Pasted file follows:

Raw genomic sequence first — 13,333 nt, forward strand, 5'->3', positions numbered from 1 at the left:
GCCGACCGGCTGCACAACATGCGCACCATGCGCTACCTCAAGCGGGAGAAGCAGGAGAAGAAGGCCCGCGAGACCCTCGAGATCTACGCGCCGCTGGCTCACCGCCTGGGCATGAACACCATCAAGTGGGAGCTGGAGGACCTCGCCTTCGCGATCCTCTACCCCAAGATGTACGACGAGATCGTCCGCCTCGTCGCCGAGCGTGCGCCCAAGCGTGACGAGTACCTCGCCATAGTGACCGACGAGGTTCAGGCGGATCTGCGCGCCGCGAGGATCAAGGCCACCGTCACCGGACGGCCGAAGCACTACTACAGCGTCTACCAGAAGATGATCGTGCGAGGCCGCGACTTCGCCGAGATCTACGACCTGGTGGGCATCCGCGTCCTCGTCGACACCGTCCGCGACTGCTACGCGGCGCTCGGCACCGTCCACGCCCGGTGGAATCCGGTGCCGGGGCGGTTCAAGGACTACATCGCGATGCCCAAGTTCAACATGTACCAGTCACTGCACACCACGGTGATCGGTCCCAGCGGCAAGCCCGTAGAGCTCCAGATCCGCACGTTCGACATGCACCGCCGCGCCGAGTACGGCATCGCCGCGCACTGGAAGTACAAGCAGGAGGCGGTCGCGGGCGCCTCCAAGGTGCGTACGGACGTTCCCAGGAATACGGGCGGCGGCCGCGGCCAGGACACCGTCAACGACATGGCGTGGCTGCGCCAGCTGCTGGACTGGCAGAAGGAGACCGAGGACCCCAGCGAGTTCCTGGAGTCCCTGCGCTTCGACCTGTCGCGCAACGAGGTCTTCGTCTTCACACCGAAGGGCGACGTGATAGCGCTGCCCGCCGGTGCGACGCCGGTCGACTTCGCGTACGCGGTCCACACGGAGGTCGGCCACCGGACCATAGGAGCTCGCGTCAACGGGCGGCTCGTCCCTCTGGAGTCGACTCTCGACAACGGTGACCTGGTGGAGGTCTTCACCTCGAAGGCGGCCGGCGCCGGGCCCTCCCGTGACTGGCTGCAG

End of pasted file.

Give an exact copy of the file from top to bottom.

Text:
Raw genomic sequence first — 13,333 nt, forward strand, 5'->3', positions numbered from 1 at the left:
GCCGACCGGCTGCACAACATGCGCACCATGCGCTACCTCAAGCGGGAGAAGCAGGAGAAGAAGGCCCGCGAGACCCTCGAGATCTACGCGCCGCTGGCTCACCGCCTGGGCATGAACACCATCAAGTGGGAGCTGGAGGACCTCGCCTTCGCGATCCTCTACCCCAAGATGTACGACGAGATCGTCCGCCTCGTCGCCGAGCGTGCGCCCAAGCGTGACGAGTACCTCGCCATAGTGACCGACGAGGTTCAGGCGGATCTGCGCGCCGCGAGGATCAAGGCCACCGTCACCGGACGGCCGAAGCACTACTACAGCGTCTACCAGAAGATGATCGTGCGAGGCCGCGACTTCGCCGAGATCTACGACCTGGTGGGCATCCGCGTCCTCGTCGACACCGTCCGCGACTGCTACGCGGCGCTCGGCACCGTCCACGCCCGGTGGAATCCGGTGCCGGGGCGGTTCAAGGACTACATCGCGATGCCCAAGTTCAACATGTACCAGTCACTGCACACCACGGTGATCGGTCCCAGCGGCAAGCCCGTAGAGCTCCAGATCCGCACGTTCGACATGCACCGCCGCGCCGAGTACGGCATCGCCGCGCACTGGAAGTACAAGCAGGAGGCGGTCGCGGGCGCCTCCAAGGTGCGTACGGACGTTCCCAGGAATACGGGCGGCGGCCGCGGCCAGGACACCGTCAACGACATGGCGTGGCTGCGCCAGCTGCTGGACTGGCAGAAGGAGACCGAGGACCCCAGCGAGTTCCTGGAGTCCCTGCGCTTCGACCTGTCGCGCAACGAGGTCTTCGTCTTCACACCGAAGGGCGACGTGATAGCGCTGCCCGCCGGTGCGACGCCGGTCGACTTCGCGTACGCGGTCCACACGGAGGTCGGCCACCGGACCATAGGAGCTCGCGTCAACGGGCGGCTCGTCCCTCTGGAGTCGACTCTCGACAACGGTGACCTGGTGGAGGTCTTCACCTCGAAGGCGGCCGGCGCCGGGCCCTCCCGTGACTGGCTGCAG